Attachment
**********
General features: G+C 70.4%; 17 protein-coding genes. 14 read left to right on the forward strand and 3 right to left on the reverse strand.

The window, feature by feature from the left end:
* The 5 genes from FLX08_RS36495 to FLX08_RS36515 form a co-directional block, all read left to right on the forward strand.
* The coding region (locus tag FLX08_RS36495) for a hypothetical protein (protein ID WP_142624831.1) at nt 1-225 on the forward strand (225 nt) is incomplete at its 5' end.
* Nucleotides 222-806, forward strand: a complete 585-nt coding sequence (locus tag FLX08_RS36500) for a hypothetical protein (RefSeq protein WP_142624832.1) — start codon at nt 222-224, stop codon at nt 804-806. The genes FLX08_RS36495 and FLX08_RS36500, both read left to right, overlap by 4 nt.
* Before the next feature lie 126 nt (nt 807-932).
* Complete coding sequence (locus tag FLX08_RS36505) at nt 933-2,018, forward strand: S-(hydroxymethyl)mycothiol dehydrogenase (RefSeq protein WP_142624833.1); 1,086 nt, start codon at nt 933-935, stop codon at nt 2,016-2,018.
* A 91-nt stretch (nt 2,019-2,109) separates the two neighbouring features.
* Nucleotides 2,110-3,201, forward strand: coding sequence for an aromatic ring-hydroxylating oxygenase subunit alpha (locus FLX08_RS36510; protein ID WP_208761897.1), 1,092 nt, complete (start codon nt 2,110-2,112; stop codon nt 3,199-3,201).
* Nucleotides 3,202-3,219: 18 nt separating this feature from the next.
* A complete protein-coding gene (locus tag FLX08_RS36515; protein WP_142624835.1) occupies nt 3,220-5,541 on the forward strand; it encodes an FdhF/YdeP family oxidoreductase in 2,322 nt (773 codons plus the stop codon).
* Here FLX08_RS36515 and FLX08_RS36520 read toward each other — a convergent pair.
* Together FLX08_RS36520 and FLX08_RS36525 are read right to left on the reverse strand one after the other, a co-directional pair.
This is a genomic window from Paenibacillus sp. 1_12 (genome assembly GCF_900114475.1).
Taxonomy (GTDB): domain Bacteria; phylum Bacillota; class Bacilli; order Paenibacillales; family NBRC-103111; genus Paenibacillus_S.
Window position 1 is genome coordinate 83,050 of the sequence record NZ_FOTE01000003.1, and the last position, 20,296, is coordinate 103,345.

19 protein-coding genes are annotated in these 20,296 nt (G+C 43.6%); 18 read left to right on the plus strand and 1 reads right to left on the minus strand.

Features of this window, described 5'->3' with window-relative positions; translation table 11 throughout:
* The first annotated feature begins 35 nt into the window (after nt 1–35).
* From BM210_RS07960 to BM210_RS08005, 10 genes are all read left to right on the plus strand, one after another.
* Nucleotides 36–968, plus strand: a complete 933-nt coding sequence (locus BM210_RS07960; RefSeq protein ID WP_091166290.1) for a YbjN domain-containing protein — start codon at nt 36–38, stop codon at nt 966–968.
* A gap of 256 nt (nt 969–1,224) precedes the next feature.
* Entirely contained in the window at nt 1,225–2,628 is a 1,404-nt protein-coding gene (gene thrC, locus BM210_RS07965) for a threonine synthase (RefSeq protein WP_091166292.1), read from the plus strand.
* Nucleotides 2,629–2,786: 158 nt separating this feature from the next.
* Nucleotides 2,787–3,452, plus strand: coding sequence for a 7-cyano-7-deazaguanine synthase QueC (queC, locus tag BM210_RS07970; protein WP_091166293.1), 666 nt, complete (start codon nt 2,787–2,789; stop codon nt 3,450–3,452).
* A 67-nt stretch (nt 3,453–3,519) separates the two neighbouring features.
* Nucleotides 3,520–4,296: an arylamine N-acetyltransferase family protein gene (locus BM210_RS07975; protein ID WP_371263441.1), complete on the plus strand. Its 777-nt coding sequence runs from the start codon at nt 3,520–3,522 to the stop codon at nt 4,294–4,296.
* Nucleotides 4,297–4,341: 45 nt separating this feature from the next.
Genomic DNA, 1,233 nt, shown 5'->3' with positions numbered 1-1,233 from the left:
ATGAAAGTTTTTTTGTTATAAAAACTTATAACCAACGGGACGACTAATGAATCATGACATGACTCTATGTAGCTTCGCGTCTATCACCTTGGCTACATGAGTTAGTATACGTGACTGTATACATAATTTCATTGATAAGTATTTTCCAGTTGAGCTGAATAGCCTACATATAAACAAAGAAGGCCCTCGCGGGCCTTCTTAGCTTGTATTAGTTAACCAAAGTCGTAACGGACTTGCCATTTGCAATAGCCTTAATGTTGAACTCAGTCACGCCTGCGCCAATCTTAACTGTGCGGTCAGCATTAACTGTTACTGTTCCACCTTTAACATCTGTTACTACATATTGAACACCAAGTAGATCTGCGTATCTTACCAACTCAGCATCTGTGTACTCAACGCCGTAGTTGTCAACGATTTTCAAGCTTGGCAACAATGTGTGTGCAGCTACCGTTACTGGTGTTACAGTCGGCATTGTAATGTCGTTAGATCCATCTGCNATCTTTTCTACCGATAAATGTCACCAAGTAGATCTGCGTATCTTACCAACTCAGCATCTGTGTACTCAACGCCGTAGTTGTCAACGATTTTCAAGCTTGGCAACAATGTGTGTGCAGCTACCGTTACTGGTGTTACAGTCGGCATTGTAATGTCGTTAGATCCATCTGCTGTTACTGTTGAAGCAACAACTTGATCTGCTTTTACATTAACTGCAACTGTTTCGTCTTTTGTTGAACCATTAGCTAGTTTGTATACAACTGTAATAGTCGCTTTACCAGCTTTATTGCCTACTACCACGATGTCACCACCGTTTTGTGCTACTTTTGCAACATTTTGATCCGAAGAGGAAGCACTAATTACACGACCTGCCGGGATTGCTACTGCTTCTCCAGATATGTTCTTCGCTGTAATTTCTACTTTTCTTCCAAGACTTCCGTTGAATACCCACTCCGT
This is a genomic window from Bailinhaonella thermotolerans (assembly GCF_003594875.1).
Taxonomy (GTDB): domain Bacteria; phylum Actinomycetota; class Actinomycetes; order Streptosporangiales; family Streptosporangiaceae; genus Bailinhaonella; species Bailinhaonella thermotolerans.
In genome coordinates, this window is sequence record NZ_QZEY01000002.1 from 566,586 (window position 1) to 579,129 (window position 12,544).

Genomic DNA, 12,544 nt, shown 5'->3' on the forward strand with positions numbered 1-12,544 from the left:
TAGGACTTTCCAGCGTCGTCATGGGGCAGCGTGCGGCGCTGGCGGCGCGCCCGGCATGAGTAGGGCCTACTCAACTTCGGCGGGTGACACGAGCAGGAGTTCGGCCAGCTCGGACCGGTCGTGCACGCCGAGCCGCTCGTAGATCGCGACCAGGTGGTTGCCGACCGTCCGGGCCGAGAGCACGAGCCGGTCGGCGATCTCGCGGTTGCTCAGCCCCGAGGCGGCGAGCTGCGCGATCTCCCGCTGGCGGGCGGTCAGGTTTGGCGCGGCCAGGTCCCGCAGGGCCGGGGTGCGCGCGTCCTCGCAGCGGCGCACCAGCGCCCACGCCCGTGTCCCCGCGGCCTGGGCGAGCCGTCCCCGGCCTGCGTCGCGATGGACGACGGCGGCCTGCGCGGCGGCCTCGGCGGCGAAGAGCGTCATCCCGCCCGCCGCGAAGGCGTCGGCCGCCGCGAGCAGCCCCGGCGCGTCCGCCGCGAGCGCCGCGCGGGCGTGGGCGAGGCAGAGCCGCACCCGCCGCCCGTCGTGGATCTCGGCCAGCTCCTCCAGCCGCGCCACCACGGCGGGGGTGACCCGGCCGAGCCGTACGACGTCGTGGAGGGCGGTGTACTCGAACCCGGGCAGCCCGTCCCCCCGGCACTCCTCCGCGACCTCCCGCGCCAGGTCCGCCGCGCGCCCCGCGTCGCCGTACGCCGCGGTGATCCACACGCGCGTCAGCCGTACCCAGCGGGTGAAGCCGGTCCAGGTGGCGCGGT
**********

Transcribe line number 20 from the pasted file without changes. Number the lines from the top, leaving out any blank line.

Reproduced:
* From BM210_RS07960 to BM210_RS08005, 10 genes are all read left to right on the plus strand, one after another.